Chapter 6 explores a particular type of rule violation, solicitations for ‘cybersex’ known in IRC parlance as ‘trolling’. In responding to trolling violations participants are demonstrated to use affiliative and aggressive humour, in particular irony, sarcasm and insults. These conversational resources perform solidarity building within the group, positioning non-Troll respondents as compliant group members. This solidarity work is shown to have three outcomes: (1) consensus building, (2) collaborative construction of group membership, and (3) the continued construction and negotiation of existing social and moral orders.
Chapter 7, the final data analysis chapter, offers insight into how participants, in discussing the events of 9/11 on the actual day, collaboratively constructed new social and moral orders, while orienting to issues of appropriate and reasonable emotional responses. This analysis demonstrates how participants go about ‘doing being ordinary’ (Sacks, 1992b) in formulating their ‘first thoughts’ (Jefferson, 2004). Through sharing their initial impressions of the event, participants perform support work within the interaction, in essence working to normalize both the event and their initial misinterpretation of it. Normalising as a support work mechanism is also shown in relation to participants constructing the ‘quiet’ following the event as unusual. Normalising is accomplished by reference to the indexical ‘it’ and location formulations, which participants use both to negotiate who can claim to experience the ‘unnatural quiet’ and to identify the extent of the quiet. Through their talk participants upgrade the quiet from something legitimately experienced by one person in a particular place to something that could be experienced ‘anywhere’, moving the phenomenon from local to global provenance.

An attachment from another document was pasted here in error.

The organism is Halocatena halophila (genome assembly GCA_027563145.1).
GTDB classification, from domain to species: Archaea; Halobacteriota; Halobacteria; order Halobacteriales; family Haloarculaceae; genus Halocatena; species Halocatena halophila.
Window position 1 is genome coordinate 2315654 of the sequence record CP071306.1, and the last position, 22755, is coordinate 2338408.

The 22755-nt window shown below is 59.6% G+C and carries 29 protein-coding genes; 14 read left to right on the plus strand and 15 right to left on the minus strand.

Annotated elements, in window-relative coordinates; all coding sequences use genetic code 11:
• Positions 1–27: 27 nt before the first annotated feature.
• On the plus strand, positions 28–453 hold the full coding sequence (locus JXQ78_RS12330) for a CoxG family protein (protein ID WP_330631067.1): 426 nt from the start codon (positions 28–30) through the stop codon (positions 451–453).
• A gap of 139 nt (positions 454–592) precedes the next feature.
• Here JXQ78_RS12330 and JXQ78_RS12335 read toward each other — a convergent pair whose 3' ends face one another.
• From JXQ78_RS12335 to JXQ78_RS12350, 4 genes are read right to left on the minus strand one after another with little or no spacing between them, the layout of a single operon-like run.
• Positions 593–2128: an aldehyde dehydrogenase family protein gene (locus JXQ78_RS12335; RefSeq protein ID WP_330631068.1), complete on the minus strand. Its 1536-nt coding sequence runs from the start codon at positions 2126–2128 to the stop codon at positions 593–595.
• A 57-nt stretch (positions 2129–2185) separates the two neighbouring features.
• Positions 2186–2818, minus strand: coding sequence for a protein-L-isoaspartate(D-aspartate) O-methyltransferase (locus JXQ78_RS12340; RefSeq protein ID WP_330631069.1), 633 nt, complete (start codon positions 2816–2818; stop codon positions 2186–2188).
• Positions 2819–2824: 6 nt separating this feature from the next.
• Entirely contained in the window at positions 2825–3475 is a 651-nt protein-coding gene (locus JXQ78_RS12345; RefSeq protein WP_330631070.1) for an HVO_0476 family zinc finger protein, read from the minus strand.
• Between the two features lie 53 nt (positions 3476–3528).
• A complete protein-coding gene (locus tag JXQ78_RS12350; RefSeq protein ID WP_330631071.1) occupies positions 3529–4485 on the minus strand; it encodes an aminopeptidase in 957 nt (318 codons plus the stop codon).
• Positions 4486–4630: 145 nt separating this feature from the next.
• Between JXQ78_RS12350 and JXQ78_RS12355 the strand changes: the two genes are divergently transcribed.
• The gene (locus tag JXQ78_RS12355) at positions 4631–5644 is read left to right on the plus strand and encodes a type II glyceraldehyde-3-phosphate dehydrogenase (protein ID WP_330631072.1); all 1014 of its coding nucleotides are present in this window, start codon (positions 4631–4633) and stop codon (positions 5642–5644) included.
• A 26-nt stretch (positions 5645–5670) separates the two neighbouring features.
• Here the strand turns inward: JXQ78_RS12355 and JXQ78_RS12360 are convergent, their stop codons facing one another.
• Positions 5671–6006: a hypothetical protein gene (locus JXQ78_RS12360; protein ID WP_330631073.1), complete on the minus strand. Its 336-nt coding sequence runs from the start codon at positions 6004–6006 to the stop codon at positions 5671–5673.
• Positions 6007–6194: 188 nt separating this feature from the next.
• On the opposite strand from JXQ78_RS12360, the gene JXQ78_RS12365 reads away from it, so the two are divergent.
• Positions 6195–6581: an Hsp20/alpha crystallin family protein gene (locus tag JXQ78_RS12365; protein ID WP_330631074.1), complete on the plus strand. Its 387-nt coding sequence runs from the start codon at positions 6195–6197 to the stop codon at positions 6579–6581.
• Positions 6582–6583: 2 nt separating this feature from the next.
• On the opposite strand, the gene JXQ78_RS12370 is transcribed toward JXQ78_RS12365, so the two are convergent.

With its methodological design and detailed analysis and findings, this research contributes to existing knowledge in four ways. First, it shows how rules are used by participants as a resource in negotiating and constructing social and moral orders. Second, it demonstrates that irony, sarcasm and insults are three devices of humour which can be used to perform solidarity work and reinforce existing social and moral orders. Third, it demonstrates how new social and moral orders are collaboratively constructed in relation to extraordinary events, which serve to frame the event and evoke reasonable responses for participants. And last, the detailed analysis and findings further support the use of conversation analysis and membership categorization as valuable methods for approaching quasi-synchronous computer-mediated communication.
Impact and interest:
Citation countsare sourced monthly fromand citation databases.
These databases contain citations from different subsets of available publications and different time periods and thus the citation count from each is usually different. Some works are not in either database and no count is displayed. Scopus includes citations from articles published in 1996 onwards, and Web of Science® generally from 1980 onwards.
Citations counts from theindexing service can be viewed at the linked Google Scholar™ search.
Full-text downloadsdisplays the total number of times this work’s files (e.g., a PDF) have been downloaded from QUT ePrints as well as the number of downloads in the previous 365 days. The count includes downloads for all files if a work has more than one.
|Item Type:||QUT Thesis (PhD)|
|Supervisor:||Danby, Susan, Morgan, Wendy, & Taylor, Sandra|
|Keywords:||internet relay chat, conversation analysis, membership categorization analysis, social order, moral order, rules, 9/11|
|Divisions:||Current > QUT Faculties and Divisions > Faculty of Education|
|Institution:||Queensland University of Technology|
|Deposited On:||27 Jul 2009 15:53|
|Last Modified:||29 Oct 2011 05:53|
Repository Staff Only: item control page